Ethiopian Ghion Hotel deal collapses

Ethiopian Ghion Hotel in Addis Ababa
Ghion Hotel in Addis Ababa, Ethiopia

The Ethiopian Privatization and Public Enterprises Supervising Authority (PPESA) has terminated the 512 million dollar deal with Aklile Berhan Mekonnen (Prince), who had entered a contract to take over the Ghion Hotel Enterprise.

By Muluken Yewondwossen, Capital

Wondafrash Assefa, Public Relation head of PPESA, told Capital that the deal was terminated when the investor failed to settle his initial investment. The agency says they waited patiently for the investor for the last several months. “The investor did not clarify why he delayed the payment. Because of this the agency has made a decision to terminate the deal,” Wondafrash said.

The deal between the two parties was concluded in late August 2010 and the investor was supposed to come up with 210 million dollars, as his first registered initial capital, by the end of September 2010.

PPESA wrote a letter in November to the investor, demanding payment or threatening to terminate the deal. The investor waited for more than three months before asking for more time even after receiving the warning letter. According to the public relation head, the agency has decided to put the hotel up for another auction. But he said that the exact time has not yet been determined.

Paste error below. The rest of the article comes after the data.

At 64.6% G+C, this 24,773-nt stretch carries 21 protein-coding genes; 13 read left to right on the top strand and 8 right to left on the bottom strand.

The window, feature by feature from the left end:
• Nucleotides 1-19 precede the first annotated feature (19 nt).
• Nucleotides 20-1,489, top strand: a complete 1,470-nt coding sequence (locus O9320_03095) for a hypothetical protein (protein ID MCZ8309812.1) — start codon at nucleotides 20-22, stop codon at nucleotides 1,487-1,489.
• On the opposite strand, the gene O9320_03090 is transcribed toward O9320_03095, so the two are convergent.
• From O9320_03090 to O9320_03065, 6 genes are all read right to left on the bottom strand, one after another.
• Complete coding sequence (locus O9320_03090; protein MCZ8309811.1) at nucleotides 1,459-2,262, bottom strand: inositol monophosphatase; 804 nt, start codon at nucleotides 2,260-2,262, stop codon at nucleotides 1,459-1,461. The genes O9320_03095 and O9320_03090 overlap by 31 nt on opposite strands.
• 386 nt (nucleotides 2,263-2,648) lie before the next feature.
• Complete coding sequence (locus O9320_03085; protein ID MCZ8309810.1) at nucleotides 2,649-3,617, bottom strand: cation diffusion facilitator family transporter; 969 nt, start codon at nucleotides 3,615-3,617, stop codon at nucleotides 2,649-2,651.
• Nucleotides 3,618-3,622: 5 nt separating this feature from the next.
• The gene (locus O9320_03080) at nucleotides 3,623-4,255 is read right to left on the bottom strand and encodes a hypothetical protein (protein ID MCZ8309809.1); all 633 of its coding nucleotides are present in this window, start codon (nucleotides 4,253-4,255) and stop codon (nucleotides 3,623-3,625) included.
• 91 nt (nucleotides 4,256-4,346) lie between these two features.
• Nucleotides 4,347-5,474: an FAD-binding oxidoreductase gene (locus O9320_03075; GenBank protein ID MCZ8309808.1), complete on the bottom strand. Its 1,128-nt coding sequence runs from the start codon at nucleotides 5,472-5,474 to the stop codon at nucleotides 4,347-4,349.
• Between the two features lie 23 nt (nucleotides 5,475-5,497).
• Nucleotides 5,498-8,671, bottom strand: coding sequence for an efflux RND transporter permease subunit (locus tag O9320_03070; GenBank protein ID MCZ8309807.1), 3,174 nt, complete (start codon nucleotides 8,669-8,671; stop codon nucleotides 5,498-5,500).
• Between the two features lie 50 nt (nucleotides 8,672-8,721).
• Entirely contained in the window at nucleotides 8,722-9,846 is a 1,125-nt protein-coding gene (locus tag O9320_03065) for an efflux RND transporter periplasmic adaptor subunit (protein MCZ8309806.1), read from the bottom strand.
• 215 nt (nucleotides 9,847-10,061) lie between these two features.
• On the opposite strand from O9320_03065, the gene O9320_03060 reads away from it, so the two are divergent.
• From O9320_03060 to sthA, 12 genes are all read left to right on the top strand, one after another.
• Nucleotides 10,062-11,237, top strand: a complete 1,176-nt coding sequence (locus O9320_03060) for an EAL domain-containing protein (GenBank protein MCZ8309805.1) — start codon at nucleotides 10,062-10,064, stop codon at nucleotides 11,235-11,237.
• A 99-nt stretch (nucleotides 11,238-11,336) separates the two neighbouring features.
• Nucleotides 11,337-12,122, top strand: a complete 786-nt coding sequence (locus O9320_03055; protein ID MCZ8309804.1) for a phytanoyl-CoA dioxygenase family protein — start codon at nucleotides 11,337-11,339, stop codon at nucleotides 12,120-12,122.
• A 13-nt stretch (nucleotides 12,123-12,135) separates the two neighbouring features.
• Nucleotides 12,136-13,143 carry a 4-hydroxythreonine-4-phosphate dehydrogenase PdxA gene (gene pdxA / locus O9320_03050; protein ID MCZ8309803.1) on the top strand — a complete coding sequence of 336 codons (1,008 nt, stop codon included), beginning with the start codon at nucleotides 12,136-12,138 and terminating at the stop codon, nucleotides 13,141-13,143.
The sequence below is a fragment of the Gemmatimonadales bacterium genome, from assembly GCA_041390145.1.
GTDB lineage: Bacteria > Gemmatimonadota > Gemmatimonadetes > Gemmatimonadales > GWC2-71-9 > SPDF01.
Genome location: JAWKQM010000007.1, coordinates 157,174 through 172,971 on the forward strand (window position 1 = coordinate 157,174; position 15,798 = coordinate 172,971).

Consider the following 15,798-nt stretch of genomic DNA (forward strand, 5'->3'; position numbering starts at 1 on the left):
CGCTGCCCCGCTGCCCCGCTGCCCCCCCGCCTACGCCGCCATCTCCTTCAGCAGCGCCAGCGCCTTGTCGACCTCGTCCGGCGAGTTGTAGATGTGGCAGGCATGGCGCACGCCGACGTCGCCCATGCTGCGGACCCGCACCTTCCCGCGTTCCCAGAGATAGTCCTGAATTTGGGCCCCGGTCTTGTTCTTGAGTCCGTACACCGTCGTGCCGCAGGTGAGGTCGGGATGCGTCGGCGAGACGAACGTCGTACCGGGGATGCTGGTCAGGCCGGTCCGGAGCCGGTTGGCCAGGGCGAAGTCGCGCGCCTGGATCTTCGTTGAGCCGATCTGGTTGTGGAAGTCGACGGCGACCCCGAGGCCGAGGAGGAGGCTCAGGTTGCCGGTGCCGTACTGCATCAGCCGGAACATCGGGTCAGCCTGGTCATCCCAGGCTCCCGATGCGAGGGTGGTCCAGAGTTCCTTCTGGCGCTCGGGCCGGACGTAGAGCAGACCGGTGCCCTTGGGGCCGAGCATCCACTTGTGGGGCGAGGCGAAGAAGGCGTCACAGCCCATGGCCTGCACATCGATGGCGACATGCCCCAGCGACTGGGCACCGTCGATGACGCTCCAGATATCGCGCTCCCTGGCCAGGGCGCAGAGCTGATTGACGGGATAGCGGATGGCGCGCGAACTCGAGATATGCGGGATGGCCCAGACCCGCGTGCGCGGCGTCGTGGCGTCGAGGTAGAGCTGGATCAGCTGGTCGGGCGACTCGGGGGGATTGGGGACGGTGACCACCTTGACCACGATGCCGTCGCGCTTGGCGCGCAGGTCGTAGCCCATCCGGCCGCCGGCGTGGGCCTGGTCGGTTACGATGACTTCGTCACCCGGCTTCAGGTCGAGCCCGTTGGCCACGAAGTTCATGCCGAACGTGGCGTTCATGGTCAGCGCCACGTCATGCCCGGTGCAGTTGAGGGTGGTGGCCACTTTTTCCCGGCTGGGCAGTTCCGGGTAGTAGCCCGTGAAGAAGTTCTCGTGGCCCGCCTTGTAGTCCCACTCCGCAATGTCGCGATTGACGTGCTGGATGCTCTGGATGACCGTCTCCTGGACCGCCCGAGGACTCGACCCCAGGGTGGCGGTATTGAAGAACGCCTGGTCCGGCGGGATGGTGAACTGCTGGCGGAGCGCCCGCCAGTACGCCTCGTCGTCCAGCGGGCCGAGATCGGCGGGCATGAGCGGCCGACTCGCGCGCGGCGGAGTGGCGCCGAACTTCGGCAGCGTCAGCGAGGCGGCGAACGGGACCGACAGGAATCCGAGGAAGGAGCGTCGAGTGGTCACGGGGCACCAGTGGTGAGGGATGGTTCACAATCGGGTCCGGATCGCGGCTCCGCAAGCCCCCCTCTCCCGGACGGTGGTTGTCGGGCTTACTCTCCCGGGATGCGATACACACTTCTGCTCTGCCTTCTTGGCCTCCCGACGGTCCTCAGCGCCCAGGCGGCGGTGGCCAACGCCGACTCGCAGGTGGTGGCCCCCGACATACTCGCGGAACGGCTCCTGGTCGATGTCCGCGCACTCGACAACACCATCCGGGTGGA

According to the deal, Aklile, an Ethiopian born investor based in Italy, had to come up with 210 million dollars as his first registered initial capital. The total investment sum would be 310 million dollars, which includes 100 million dollars for the government-shared hotel. The deal added that if the investor spends an additional 300 million dollars in the next five years, he will own 80 percent of the Ghion Hotel. The rest will be state-owned.

According to the investor’s proposal, accepted by the board of PPESA, the current swimming pool was to be closed down for the public and make way for a new four star hotel, counting five floors, which will be accompanied by another five star hotel. The latter would be built at the location of the current Ghion building. During the construction, the hotel would not be closed down, the deal states. Aklile, who says he is one of the last sons of Prince Makonnen Hailesellasie, who was one of the favorite sons of Emperor Hailesellasie, had promised that the two hotel buildings will be completed within five years.
The unsuccessful deal for Ghion, one of the biggest state owned hotels and located in the prime corner of Addis Ababa, bordering the National Palace, is not new for the business.

Ghion has grabbed the attention of many high profile businesspeople and companies in the past couple of years, after the government invited interested parties to be part of a joint venture in the hotel. PPESA had made various deals with different foreign and local investors but they all failed.

The Ghion Hotels Enterprise was established in 1951 and used to operate a chain of eleven hotels, which were all found in northern Ethiopia, except the National Hotel in Addis Ababa, sold to the Ethiopian Athletics Federation a year ago. Roha Hotel, one of the hotels administered by Ghion Hotel, was transferred to Ethiopian Ayat Real Estate a year ago.